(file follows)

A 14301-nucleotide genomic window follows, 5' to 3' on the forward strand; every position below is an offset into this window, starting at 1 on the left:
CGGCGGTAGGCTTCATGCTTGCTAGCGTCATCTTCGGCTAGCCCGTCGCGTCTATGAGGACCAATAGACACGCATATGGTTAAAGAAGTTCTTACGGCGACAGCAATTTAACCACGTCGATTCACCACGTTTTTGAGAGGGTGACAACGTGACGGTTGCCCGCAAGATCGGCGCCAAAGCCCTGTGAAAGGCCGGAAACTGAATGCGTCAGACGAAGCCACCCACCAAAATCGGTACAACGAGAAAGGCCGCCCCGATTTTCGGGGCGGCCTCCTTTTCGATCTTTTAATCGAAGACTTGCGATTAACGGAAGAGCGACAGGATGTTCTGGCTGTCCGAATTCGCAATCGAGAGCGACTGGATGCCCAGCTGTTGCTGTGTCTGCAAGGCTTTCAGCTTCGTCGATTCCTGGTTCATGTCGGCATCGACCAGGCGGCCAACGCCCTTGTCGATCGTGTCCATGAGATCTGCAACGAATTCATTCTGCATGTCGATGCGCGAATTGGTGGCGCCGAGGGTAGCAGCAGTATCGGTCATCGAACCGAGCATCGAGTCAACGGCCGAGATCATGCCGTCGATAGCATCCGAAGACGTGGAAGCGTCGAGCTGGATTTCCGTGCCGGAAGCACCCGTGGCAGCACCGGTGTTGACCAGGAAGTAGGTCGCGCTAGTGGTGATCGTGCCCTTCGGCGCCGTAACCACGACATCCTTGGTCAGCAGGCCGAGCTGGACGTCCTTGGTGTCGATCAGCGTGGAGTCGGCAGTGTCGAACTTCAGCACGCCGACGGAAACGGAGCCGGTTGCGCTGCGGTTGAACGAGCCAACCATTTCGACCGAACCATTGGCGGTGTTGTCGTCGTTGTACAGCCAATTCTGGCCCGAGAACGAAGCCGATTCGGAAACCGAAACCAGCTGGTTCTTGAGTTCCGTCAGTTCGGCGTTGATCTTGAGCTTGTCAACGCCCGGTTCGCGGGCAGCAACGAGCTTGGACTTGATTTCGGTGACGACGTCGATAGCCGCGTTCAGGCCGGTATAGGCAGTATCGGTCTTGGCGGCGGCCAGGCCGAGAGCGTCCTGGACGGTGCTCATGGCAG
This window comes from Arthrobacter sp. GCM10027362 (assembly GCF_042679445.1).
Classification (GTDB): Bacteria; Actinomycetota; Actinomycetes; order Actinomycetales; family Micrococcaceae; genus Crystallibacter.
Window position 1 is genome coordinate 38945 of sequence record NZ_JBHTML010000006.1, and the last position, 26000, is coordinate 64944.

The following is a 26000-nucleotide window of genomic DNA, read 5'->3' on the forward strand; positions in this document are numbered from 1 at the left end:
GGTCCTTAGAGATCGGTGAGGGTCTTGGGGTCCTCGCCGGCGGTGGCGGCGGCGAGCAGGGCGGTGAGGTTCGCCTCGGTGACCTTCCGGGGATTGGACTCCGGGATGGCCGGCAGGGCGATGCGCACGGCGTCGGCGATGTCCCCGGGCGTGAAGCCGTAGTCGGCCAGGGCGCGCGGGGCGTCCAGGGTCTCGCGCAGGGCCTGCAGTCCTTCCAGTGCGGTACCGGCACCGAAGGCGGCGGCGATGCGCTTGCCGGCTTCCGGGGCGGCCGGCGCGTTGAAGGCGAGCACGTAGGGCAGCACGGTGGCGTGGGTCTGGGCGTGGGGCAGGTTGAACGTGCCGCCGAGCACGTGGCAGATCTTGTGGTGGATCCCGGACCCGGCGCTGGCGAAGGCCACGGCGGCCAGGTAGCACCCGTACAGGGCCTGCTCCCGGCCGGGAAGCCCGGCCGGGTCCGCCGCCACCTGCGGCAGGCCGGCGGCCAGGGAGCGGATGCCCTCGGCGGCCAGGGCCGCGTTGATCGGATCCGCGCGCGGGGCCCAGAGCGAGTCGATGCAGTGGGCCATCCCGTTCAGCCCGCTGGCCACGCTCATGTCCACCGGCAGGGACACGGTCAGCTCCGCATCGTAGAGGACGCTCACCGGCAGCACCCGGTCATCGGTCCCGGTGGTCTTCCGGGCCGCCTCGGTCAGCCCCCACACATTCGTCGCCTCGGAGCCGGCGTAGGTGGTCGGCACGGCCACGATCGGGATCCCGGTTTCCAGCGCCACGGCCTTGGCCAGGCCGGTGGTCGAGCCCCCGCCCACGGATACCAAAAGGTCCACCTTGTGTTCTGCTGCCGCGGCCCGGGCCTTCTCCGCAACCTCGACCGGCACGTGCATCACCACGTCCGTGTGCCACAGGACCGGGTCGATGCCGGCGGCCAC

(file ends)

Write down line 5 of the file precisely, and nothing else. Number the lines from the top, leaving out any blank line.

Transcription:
Window position 1 is genome coordinate 38945 of sequence record NZ_JBHTML010000006.1, and the last position, 26000, is coordinate 64944.